Stand and Stretch Often During Summertime Travels

Stand and Stretch(NewsUSA) – Summertime plans may include a 21-hour flight to the “Land Down Under,” a drive from Boston to grandma’s house in Phoenix, a 10-hour train ride through the Grand Canyon or a cross-country bus trip to Orlando. Itinerary aside, extended travel in a plane, car, train or bus can increase the risk of developing blood clots. “Standing and stretching the legs every two to four hours is advised for travelers at risk for deep vein thrombosis (DVT),” said Dr. David Stone, a member of the Society for Vascular Surgery. Vascular surgeons encourage exercise during travel to maintain healthy veins and arteries.

With extended travel, a blood clot can potentially form in the veins of the leg. If the clot breaks loose and travels to the lungs, it causes a pulmonary embolism. Each year, 300,000 to 600,000 Americans die of a blood clot in the lungs, according to 2011 Centers for Disease Control and Prevention statistics. Risk factors for the under-diagnosed, preventable condition are:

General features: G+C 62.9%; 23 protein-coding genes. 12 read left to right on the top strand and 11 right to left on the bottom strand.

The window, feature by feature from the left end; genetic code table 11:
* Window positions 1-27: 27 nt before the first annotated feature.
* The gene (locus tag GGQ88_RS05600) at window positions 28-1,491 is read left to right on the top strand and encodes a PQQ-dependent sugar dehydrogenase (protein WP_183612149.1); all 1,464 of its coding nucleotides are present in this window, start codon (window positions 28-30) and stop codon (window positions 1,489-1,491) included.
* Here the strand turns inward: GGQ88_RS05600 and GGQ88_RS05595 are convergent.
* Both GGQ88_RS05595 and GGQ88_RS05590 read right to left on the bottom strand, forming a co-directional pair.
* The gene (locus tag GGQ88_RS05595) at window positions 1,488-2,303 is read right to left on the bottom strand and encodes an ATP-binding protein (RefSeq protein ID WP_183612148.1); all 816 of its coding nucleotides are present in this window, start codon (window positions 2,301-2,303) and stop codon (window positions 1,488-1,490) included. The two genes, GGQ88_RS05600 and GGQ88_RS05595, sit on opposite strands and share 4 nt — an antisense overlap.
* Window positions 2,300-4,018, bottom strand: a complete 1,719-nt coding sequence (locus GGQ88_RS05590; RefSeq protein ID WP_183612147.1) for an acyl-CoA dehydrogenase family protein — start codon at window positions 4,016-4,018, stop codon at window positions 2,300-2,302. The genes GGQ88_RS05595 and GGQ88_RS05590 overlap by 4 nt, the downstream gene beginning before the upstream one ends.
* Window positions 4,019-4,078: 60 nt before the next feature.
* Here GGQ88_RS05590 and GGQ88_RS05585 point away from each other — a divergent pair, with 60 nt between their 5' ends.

• 1.) Vein injury, including major surgery
    • 2.) Slow blood flow from limited movement
    • 3.) Increased estrogen levels from medications
    • 4.) Chronic illnesses, such as heart disease, lung disease, cancer
      treatment or inflammatory bowel disease
    • 5.) Family history of DVT
    • 6.) Age
    • 7.) Obesity
    • 8.) Smoking
    • 9.) High blood pressure
    • 10.) A catheter in a central vein
    • 11.) An inherited clotting disorder

    Almost anyone can be affected. In 2003, 39-year-old NBC News reporter David Bloom died of a blood clot after weeks of traveling around Baghdad in a cramped military tank. “Whenever traveling in confined places, persons at risk of developing DVT should raise and lower their heels and toes and tighten and release their leg muscles,” said Dr. Stone. “This helps to promote blood flow to the legs. Also, drink plenty of water, and wear loose-fitting clothes.”
    Vascular surgeons suggest a regular exercise routine, a healthy body weight and not smoking as preventive measures against DVT. Ultrasound tests can detect DVT. Since half of DVT patients never experience warning signs, early detection is important. Anticoagulant medication can help treat DVT. Visit the Society for Vascular Surgery website,, for more vascular health information.

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